Laxman Muthiyah describes himself as a web developer, security researcher and sometimes a hacker in his Twitter profile. I think he does himself a disservice as a quick glance at his “Zero Hack” blog reveals he is a very talented, and pretty prolific, hacker. Luckily he’s also one of the good guys and uses his talents to find vulnerabilities that can then be fixed by the vendor before the threat actors can exploit them.
His latest discovery was a flaw in the way that Instagram handled the validation of password reset codes. A defect that meant an attacker could request 1 million password reset codes within a ten-minute window and with 100% success.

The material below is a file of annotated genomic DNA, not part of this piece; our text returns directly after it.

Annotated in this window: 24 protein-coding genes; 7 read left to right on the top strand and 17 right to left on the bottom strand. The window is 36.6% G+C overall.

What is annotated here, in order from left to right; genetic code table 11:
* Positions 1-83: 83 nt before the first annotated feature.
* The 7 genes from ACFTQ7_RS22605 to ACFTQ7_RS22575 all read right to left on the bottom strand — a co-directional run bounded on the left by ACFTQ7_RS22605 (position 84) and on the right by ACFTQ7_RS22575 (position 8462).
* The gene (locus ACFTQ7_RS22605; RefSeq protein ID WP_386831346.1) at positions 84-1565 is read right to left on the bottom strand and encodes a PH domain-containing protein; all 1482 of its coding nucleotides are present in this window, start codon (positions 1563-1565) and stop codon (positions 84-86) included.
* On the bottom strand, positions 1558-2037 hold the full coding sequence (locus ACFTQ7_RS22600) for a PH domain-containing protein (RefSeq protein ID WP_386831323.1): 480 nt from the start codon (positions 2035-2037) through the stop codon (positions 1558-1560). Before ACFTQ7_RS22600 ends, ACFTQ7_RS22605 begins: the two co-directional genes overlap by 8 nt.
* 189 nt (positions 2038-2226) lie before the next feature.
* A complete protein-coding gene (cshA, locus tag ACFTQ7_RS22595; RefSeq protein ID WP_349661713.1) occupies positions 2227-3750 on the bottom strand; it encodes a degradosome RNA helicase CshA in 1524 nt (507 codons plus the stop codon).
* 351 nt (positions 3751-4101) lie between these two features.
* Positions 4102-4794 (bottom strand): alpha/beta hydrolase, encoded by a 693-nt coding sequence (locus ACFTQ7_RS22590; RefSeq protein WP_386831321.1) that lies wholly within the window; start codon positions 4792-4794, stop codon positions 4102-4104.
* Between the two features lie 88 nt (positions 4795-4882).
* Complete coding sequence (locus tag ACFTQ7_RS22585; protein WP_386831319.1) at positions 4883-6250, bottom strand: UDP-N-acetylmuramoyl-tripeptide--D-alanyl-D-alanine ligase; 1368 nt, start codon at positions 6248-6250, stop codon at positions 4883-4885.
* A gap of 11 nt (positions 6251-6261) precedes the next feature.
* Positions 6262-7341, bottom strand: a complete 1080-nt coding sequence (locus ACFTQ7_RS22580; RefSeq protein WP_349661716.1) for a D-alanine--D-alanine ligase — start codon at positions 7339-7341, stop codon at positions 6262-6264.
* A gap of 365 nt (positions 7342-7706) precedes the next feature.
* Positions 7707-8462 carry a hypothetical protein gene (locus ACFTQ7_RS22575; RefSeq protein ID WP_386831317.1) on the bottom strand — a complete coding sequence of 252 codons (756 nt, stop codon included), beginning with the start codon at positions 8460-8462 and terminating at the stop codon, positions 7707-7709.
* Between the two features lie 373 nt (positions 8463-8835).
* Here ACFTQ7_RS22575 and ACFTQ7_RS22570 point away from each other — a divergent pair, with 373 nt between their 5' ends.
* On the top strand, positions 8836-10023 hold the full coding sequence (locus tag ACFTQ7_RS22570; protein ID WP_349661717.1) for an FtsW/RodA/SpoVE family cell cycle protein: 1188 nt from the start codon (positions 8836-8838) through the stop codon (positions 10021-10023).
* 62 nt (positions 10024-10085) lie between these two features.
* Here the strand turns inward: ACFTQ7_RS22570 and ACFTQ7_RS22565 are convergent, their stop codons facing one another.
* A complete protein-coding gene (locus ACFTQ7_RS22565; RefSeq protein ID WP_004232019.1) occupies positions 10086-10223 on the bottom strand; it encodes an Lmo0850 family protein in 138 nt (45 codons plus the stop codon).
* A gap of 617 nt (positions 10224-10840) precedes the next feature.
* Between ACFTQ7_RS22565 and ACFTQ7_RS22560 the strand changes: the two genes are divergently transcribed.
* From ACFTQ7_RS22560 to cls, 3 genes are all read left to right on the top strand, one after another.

The Instagram hack background
Why use the “Nasty List” to steal Instagram account passwords when you can just use the system password reset process instead?
Back in July, Muthiyah revealed he found an Instagram vulnerability that allowed him to “hack any Instagram account without consent permission.” The Facebook security team, Facebook acquired Instagram for $1 billion (£820 million) on April 9, 2012, thought this was a serious enough problem that it awarded Muthiyah a $30,000 (£24,500) bounty for the disclosure. The vulnerability was quickly addressed and fixed. You can read more about it in this Forbes report from Lee Mathews, but the tl;dr is that it involved the Instagram use of six-digit password reset request validation codes.
See more at Forbes.